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L1-norm minimisation for contact planning

Steve Tonneau, Daeun Song, Pierre Fernbach, Andrea Del Prete, Michel Taïx, Nicolas Mansard and Young J. Kim
ICRA 2020 and RAL (Under review)


This project presents a line of work that aims at formulating the footstep planning problem, theoretically a combinatorial problem, into a continuous optimisation problem. The idea consists in formulating the original problem into a cardinality minimisation problem, relaxed into a L1-norm minimisation problem. The formulation, which we called SL1M, was first introduced in an ICRA publication, demonstrated in simulation with the Talos robot. It was recently complemented with a RAL submission (under review). In this extension we studied in details the limitations induced by the relaxation of the problem and showed empirically that those limitations could be mitigated efficiently by combining SL1M with a sampling-based contact planner. Our framework is shown to be up to two order of magnitude faster than a pure Mixed Integer Formulation of the problem and preliminary results show that the formulation also applies to quadrupeds, with results on the quadruped ANYmal.

Humanoid, Talos (X3 speed)

bridge stairs

rubbles rns

Quadruped, ANYmal (X2 speed)



ICRA conference paper

One of the main challenges of planning legged locomotion in complex environments is the combinatorial contact selection problem. Recent contributions propose to use integer variables to represent which contact surface is selected, and then to rely on modern mixed-integer (MI) optimization solvers to handle this combinatorial issue. To reduce the computational cost of MI, we exploit the sparsity properties of L1 norm minimization techniques to relax the contact planning problem into a feasibility linear program. Our approach accounts for kinematic reachability of the center of mass (COM) and of the contact effectors. We ensure the existence of a quasi-static COM trajectory by restricting our plan to quasi-flat contacts. For planning 10 steps with less than 10 potential contact surfaces for each phase, our approach is 50 to 100 times faster that its MI counterpart, which suggests potential applications for online contact re-planning. The method is demonstrated in simulation with the humanoid robots HRP-2 and Talos over various scenarios.

RAL submission

One challenge of legged locomotion on uneven terrains is to deal with both the discrete problem of selecting a contact surface for each footstep and the continuous problem of placing each footstep on the selected surface. Consequently, footstep planning can be addressed with a Mixed Integer Program (MIP), an elegant but computationally-demanding method, which can make it unsuitable for online planning. We reformulate the MIP into a cardinality problem, then approximate it as a computationally efficient l1-norm minimisation, called SL1M. Moreover, we improve the performance and convergence of SL1M by combining it with a sampling-based root trajectory planner to prune irrelevant surface candidates. Our tests on the humanoid Talos in four representative scenarios show that SL1M always converges faster than MIP. For scenarios when the combinatorial complexity is small (less than 10 surfaces per step), SL1M converges at least two times faster than MIP with no need for pruning. In more complex cases, SL1M converges up to 100 times faster than MIP with the help of pruning. Moreover, pruning can also improve the MIP computation time. The versatility of the framework is shown with additional tests on the quadruped robot ANYmal.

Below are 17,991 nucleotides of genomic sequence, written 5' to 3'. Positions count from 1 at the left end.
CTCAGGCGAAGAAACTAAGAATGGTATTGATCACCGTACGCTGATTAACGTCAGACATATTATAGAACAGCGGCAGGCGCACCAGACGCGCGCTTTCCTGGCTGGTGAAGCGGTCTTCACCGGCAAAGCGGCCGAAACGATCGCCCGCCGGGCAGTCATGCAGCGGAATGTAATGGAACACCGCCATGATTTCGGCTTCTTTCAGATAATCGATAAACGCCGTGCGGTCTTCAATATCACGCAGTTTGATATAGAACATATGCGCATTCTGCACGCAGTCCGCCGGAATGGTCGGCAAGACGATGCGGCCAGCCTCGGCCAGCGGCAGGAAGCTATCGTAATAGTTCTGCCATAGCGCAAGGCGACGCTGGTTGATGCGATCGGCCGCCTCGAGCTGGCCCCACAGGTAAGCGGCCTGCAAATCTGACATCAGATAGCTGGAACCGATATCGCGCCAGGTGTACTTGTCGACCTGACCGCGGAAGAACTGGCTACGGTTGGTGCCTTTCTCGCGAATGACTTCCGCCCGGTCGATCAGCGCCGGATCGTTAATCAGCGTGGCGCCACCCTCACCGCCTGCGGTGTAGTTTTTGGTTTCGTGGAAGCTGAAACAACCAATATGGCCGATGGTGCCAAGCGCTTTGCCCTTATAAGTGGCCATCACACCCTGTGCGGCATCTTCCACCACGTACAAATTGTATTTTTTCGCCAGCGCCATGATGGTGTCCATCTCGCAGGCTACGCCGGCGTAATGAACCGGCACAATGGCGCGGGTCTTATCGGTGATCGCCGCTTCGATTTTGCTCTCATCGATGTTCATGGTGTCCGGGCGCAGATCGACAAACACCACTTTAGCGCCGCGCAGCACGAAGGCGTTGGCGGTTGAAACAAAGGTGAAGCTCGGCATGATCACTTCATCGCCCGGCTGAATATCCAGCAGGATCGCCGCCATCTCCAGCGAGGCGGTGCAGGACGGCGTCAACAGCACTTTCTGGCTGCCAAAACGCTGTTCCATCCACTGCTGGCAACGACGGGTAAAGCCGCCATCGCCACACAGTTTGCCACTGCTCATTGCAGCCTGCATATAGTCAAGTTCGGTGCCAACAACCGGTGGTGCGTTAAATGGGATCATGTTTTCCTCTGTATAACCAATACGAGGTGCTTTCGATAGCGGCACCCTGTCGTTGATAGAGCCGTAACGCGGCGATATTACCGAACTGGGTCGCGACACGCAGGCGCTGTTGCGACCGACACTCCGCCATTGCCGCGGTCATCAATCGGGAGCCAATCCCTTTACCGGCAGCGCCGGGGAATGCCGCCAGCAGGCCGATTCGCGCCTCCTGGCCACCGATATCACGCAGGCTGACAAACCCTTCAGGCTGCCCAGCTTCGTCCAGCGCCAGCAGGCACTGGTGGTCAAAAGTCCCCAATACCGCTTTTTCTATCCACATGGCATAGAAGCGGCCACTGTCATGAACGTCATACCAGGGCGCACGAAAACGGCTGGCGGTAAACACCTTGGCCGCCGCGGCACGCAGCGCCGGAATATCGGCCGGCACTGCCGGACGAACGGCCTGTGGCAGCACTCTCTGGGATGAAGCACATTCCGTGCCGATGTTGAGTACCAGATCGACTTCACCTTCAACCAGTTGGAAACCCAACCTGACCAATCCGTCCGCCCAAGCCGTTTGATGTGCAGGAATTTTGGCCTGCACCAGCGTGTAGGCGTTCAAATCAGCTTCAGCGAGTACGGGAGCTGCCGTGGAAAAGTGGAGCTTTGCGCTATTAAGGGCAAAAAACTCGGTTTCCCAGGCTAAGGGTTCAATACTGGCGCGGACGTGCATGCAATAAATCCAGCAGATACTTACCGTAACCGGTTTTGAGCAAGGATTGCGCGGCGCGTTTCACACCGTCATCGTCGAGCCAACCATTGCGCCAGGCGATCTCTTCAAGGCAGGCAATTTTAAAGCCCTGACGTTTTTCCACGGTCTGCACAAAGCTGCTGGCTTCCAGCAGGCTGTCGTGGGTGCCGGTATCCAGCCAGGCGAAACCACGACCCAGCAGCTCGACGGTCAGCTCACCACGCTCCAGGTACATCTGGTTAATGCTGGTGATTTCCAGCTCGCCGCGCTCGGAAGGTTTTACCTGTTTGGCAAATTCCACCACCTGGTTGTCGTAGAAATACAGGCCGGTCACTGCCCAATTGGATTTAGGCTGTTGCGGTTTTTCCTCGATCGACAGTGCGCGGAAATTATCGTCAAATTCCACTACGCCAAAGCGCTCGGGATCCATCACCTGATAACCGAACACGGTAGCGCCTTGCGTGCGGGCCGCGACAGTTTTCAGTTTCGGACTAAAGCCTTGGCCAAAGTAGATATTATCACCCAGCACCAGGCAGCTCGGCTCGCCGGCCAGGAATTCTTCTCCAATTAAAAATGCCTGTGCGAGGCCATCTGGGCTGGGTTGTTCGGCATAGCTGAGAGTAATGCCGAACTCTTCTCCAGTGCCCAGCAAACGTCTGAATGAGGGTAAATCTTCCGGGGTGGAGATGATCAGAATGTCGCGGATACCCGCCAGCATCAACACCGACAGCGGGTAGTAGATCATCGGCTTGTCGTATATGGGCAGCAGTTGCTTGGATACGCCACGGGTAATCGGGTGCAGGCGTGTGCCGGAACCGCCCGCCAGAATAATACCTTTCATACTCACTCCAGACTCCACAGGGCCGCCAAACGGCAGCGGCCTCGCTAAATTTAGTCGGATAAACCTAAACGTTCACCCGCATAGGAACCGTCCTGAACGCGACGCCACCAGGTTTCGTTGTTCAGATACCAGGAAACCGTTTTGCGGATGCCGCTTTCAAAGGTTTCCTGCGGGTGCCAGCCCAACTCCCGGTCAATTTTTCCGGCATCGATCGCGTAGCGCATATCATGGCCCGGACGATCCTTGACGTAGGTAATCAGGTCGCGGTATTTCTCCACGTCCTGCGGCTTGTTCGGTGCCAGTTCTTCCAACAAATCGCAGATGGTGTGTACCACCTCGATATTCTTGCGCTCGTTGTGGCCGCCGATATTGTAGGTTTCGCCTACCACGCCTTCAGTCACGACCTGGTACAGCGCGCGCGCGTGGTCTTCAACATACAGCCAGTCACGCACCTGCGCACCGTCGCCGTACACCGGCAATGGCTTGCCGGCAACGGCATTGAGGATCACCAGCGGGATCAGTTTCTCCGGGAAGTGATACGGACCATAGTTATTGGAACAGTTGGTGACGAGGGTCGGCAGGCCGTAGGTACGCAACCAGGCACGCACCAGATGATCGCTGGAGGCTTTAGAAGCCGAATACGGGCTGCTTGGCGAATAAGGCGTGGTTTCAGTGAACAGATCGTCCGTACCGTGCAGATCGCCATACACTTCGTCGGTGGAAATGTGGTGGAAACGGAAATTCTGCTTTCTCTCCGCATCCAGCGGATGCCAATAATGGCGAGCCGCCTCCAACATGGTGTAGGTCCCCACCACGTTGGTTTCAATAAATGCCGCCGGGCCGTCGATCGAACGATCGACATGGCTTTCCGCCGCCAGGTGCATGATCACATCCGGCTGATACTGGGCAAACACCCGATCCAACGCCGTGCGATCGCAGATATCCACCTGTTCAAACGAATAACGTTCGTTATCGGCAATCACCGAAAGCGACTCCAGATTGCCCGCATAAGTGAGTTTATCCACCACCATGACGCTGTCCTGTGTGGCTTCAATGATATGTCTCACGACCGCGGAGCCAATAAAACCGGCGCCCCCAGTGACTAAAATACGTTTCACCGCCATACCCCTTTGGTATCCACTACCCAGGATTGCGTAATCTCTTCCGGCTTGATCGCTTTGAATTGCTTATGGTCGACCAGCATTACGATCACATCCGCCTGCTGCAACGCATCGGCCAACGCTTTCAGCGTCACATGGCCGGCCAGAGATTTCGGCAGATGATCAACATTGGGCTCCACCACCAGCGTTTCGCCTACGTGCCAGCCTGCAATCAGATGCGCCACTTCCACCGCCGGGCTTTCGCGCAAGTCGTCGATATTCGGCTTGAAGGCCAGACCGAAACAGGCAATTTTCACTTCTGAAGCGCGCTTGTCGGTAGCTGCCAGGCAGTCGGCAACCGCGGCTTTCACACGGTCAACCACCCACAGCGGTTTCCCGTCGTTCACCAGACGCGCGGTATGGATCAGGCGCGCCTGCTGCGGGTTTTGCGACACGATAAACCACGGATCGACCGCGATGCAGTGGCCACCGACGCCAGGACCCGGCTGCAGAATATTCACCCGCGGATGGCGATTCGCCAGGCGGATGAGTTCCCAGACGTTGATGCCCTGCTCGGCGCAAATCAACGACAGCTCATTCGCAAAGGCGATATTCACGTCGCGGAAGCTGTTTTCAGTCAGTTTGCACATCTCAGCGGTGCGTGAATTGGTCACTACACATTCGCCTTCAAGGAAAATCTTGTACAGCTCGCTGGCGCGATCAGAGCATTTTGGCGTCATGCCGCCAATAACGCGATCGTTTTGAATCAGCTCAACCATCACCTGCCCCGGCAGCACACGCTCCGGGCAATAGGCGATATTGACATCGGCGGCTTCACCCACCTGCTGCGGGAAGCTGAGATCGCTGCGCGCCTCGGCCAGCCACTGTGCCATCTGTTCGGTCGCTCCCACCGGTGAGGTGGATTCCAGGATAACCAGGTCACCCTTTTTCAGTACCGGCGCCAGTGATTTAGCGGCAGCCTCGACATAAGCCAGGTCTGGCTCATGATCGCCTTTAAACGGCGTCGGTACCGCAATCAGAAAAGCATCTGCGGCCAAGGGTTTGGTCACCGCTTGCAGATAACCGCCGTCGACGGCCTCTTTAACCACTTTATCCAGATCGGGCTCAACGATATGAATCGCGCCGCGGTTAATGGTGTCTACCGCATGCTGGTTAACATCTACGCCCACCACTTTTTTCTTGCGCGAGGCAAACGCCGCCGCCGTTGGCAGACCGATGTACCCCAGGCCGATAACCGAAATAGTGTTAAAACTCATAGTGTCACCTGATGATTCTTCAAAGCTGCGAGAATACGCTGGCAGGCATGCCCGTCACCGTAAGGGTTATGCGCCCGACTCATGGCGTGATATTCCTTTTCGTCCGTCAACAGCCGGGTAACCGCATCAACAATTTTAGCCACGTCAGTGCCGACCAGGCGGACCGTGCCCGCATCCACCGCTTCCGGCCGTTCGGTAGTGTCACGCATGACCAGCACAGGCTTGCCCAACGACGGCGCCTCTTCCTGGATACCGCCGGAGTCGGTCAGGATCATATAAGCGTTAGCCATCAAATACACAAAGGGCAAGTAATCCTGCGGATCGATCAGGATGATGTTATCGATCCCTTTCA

ICRA conference paper: "SL1M: Sparse L1-norm Minimization for contact planning on uneven terrain"
Paper paper     Bibtex bib     Results video mp4     Slides (ppt) paper     Slides (pdf) paper     Presentation Video (mp4) paper    

RAL submission: "Solving Footstep Planning as a Feasibility Problem using L1-norm Minimization"
Paper paper     Bibtex bib     Youtube video youtube    

Source code to be released

Youtube videos:

Presentation of the whole work at TUB

RAL submission results video

Presentation of the work at ICRA

ICRA results video